Misery no longer loves company. Nowadays it insists on it.  -- Russell Baker

By noon, we were itching to hit the road and drove north on Road 35 to Clarabelle (where I once worked underground as a miner), then north on 144 to Timmins.  Neither El nor I had been up that way.  Our plan was to follow the north leg of the Trans-Canada -- Highway 11 west.

We drove as far as Longlac and got the last hotel room in town

Calgary Weather: Today : Sunny. High 20. UV index 4 or moderate. /Tonight : A few clouds. Low 4. / Monday : Sunny. Low 5. High 18.


Friday 24 September 2004
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Today's events in 2003  2002  2001  2000

Reality is the leading cause of stress amongst those in touch with it. -- Jane Wagner, and Lily Tomlin

We awoke to a dull morning, checked out, and drove west, arriving at Fort Frances in late afternoon.  We took a hotel on the lakeshore for the night.

Calgary Weather: Friday : Sunny. High 21. / Normals for the period : Low 2. High 16.


Saturday 25 September 2004
Selected Topics | HoneyBeeWorld Forum | For Sale | Write me
Today's events in 2003  2002  2001  2000

I can't understand why a person will take a year to write a novel when he can easily buy one for a few dollars. -- Fred Allen

We arrived at Cheryl's around noon, after a leisurely drive up through Sioux narrows, where we stopped to look at houseboats.

Calgary Weather: Today : A mix of sun and cloud. High 21. UV index 4 or moderate. / Tonight : Cloudy periods. Clearing overnight. Wind becoming north 20 km/h near midnight. Low 4. / Normals for the period : Low 2. High 15.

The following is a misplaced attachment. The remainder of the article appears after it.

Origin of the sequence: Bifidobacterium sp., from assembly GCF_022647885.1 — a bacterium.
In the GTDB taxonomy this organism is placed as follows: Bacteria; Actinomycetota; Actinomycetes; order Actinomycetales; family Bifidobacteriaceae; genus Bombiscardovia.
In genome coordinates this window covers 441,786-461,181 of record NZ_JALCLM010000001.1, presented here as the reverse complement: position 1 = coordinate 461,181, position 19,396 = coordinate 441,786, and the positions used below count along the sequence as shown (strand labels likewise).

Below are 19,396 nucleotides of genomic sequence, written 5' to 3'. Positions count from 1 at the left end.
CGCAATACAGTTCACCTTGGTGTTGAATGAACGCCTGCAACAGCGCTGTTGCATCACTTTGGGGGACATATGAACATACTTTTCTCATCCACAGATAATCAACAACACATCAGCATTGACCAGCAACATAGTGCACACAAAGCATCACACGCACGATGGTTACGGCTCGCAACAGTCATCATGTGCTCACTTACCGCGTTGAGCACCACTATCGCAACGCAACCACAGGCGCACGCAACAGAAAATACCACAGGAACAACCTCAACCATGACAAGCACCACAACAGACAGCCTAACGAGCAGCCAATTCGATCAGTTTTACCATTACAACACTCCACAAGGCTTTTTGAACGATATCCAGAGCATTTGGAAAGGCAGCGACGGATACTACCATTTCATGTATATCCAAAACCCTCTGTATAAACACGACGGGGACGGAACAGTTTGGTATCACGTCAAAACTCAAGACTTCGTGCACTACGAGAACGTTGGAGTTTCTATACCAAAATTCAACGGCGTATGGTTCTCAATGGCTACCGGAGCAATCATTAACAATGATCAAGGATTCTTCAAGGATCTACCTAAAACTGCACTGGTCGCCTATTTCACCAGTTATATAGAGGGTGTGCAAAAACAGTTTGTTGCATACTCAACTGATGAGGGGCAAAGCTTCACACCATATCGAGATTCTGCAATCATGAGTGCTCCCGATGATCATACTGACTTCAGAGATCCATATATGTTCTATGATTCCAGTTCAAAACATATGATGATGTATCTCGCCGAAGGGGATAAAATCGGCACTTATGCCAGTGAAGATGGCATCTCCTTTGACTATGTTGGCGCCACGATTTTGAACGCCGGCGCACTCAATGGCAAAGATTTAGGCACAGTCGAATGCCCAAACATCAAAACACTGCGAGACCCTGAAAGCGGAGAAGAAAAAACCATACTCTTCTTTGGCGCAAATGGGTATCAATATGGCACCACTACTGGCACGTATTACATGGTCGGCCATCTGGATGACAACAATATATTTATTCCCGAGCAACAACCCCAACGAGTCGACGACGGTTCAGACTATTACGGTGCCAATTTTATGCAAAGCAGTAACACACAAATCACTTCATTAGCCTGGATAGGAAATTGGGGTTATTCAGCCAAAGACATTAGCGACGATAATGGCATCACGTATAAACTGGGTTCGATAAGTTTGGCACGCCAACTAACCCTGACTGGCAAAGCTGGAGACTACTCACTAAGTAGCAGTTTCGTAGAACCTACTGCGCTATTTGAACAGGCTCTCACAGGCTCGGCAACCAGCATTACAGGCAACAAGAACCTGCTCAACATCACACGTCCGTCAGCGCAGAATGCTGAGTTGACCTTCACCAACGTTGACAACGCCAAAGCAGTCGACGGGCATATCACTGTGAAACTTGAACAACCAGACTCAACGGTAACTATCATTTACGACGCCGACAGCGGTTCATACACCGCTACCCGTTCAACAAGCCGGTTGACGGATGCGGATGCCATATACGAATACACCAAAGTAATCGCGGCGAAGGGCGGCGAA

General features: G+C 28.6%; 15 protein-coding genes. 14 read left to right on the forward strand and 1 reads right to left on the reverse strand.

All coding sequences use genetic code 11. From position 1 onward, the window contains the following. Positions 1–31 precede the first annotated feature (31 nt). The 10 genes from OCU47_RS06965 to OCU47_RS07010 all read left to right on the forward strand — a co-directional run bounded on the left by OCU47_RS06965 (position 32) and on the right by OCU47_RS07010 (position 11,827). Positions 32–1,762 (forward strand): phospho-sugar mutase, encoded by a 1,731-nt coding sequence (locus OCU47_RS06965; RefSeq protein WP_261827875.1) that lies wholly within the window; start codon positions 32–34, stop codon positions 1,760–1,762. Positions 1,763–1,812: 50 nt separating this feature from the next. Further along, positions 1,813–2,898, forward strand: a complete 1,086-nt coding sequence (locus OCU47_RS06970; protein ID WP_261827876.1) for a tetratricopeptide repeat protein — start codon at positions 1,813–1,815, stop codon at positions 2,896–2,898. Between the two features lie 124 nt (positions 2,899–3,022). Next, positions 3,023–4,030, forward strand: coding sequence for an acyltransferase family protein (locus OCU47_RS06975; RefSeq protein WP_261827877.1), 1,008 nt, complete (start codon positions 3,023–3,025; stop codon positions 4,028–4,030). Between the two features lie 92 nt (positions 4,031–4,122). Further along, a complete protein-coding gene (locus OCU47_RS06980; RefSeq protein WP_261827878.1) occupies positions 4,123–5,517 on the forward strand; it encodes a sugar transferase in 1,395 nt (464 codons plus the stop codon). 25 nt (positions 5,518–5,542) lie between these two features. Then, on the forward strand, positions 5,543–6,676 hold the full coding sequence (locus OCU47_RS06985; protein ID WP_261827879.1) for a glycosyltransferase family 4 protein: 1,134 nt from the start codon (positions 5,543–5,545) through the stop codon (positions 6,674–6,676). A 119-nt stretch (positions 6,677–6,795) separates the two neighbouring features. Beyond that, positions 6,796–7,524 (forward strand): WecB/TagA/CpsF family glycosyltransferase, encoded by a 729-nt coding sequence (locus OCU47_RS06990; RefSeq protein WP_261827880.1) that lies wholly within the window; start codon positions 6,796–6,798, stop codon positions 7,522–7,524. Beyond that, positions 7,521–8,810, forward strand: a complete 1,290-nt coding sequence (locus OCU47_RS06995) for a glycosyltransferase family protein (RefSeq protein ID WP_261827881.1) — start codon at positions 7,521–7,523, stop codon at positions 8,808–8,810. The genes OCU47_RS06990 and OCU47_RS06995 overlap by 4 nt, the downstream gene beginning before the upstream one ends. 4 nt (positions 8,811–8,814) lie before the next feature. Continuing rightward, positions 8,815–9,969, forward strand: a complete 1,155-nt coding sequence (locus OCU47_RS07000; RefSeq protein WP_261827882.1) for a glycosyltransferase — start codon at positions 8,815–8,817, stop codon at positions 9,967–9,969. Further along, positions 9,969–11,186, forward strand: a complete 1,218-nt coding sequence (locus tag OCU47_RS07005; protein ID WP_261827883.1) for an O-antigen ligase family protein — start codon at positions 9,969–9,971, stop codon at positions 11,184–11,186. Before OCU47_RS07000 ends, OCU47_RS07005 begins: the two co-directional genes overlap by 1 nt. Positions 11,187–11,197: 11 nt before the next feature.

Sunday 26 September 2004
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Today's events in 2003  2002  2001  2000

There are two motives for reading a book: one, that you enjoy it; the other, that you can boast about it. -- Bertrand Russell

Cheryl, El, and I spent the day at Rushing River Park, near Kenora.

 

Calgary Weather:  Sunday : Sunny. High 16.


Monday 27 September 2004
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Today's events in 2003  2002  2001  2000

Nobody ever went broke underestimating the taste of the American public. -- H. L. Mencken

We bade Cheryl farewell around seven and drove west, stopping in Winkler to look at the coal-fired furnaces sold there. 

We ended the day in Regina. 

Monday : Sunny. Low 6. High 20.

 


Tuesday 28 September 2004
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Today's events in 2003  2002  2001  2000

The cat could very well be man's best friend but would never stoop to admitting it. -- Doug Larson

We arrived home around three, after shopping for groceries in Three Hills.  The cats were ecstatic to see us.

Tuesday : Sunny. Low 8. High 14.


Wednesday 29 September 2004
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Today's events in 2003  2002  2001  2000

People who get nostalgic about childhood were obviously never children. -- Calvin and Hobbes

Calgary Weather: Today : Cloudy. A few showers beginning this morning. High 9. / Tonight : Cloudy periods. Low 2. / Normals for the period : Low 2. High 16.


Thursday 30 September 2004
Selected Topics | HoneyBeeWorld Forum | For Sale | Write me
Today's events in 2003  2002  2001  2000

Take care of the luxuries and the necessities will take care of themselves. -- Dorothy Parker

Thursday : Sunny with cloudy periods. Wind becoming north 30 km/h late in the morning. High 10.